Date of Award

8-2008

Document Type

Dissertation

Degree Name

Doctor of Philosophy (PhD)

Legacy Department

Chemistry

Advisor

Brumaghim, Julia L

Committee Member

Christensen , Kenneth A

Committee Member

Pennington , William T

Committee Member

Hwu , Shiou-Jyh

Abstract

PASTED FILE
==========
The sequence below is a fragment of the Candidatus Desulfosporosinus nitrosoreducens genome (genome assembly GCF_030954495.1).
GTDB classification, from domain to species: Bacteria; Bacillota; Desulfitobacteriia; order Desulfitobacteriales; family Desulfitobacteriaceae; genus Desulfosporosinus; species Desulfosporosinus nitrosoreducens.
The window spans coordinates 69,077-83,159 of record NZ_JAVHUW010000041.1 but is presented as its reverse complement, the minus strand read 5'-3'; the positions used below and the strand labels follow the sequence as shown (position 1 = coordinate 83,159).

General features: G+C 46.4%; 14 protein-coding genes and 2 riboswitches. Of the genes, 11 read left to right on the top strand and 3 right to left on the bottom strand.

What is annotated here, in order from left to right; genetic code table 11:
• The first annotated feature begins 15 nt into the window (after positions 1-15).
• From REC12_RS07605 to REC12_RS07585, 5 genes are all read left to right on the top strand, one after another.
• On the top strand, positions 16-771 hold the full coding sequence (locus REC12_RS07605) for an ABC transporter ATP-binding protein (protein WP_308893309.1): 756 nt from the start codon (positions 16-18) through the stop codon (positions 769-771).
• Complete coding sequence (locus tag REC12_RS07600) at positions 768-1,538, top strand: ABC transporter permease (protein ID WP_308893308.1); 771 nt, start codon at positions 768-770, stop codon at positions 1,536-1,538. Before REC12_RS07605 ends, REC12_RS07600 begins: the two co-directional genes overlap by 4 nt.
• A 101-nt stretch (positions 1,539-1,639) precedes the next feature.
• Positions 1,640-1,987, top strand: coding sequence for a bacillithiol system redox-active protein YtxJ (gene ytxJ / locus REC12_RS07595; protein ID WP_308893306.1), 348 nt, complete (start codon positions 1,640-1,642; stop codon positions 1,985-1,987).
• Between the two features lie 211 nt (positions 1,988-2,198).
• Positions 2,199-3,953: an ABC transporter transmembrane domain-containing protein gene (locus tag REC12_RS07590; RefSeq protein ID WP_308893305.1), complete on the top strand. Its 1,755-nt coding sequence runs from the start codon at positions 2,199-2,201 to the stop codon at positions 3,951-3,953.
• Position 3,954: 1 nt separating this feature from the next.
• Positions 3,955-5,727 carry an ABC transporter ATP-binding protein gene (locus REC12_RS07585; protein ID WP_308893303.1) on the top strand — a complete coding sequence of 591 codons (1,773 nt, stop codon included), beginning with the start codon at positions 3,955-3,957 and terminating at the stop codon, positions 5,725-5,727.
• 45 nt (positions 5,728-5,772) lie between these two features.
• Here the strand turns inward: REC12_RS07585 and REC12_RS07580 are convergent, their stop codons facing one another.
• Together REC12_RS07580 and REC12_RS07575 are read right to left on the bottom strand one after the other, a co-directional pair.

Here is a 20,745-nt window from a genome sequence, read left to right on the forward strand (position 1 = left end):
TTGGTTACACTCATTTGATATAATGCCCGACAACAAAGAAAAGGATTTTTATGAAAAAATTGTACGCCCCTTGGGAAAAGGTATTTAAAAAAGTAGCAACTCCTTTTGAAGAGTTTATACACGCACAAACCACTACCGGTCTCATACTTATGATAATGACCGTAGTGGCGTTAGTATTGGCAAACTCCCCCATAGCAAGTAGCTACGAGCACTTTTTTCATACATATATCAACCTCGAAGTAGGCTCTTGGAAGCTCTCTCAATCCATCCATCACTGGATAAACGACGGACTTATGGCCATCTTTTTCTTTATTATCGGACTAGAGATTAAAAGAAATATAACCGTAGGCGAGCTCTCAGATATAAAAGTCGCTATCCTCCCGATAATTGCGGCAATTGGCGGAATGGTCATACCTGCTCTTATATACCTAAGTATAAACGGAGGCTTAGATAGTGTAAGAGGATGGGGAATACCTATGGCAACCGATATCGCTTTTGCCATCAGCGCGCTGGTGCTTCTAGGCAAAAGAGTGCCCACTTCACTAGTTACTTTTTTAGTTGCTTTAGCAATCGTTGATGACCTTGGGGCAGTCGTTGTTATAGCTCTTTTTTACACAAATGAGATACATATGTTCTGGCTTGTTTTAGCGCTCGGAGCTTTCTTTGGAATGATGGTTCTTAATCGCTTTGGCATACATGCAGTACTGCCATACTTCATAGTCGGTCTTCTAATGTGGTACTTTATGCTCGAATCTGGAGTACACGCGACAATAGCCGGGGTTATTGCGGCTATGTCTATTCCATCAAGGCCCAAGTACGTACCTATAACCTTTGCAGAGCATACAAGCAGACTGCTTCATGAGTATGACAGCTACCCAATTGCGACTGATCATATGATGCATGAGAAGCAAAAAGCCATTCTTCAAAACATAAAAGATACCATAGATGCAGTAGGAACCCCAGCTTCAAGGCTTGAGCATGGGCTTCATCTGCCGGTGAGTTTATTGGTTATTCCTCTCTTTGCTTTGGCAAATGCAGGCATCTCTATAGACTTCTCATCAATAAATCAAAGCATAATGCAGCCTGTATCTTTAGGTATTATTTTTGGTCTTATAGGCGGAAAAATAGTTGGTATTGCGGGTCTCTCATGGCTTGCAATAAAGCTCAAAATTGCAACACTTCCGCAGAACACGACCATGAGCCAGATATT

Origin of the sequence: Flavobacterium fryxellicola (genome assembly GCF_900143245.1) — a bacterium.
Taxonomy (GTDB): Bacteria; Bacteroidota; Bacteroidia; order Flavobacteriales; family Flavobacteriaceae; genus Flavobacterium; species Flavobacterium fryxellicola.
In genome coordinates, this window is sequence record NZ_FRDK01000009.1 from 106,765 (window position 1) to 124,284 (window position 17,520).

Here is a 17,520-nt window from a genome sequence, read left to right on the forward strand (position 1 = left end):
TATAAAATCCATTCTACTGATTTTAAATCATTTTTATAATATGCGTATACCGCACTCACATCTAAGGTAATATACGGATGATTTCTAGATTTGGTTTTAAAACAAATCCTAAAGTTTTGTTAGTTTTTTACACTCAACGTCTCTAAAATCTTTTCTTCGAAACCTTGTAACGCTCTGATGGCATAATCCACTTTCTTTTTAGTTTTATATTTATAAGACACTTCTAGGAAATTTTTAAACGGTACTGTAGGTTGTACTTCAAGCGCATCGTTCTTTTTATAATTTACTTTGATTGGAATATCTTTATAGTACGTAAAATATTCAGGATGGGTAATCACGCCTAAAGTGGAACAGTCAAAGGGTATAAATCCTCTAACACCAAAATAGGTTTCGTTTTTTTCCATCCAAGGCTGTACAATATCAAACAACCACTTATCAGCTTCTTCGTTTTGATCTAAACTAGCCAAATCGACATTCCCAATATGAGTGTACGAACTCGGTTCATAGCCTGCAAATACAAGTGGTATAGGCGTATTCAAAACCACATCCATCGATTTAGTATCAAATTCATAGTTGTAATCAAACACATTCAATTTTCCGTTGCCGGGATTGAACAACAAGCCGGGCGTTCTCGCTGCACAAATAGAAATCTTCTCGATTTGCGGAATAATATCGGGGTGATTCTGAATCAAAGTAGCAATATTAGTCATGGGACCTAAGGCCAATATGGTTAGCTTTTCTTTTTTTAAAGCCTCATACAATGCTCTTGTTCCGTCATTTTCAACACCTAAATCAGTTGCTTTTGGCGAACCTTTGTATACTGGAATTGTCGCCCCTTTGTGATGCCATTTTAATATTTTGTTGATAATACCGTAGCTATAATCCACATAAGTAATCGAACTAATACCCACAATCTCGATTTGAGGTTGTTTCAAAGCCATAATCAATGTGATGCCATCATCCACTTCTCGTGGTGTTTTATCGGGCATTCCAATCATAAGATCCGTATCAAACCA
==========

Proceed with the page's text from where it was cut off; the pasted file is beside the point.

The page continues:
Copper and iron are two widely-studied transition metals associated with hydroxyl radical (OH) generation: Fe2+/Cu+ + H2O2 = Fe3+/Cu2+ + OH + OH-. Metal-mediated oxidative damage is a major cause of cellular DNA damage and death, and has been implicated in cancer, neurodegenerative, and cardiovascular diseases. Because sulfur and selenium antioxidants ameliorate oxidative damage, the ability of twenty biological sulfur- and selenium-containing compounds to inhibit metal-mediated DNA damage caused by hydroxyl radical has been quantified. In the Cu+/H2O2 system, six sulfur compounds and three selenium compounds inhibited DNA damage with IC50 values ranging from 3.3 to 25.5 μM. Several sulfur and selenium compounds also demonstrated significant antioxidant activity in the Fe2+/H2O2 system. Additional gel electrophoresis and UV-vis spectroscopy studies confirm that metal coordination is required for antioxidant activity of sulfur and selenium compounds with Cu+, a previously unexplored mechanism. The antioxidant mechanism for sulfur and selenium compounds in the Fe2+ system, however, is unlike that of Cu+. Thus, sulfur and selenium compounds are potent antioxidants capable of preventing metal-mediated oxidative DNA damage at or below biological concentrations. Determination of metal coordination as a novel antioxidant mechanism and quantification of a wide range of sulfur and selenium compounds provides a better understanding of the complex nature of sulfur and selenium antioxidant behavior necessary for improved disease treatment and prevention.

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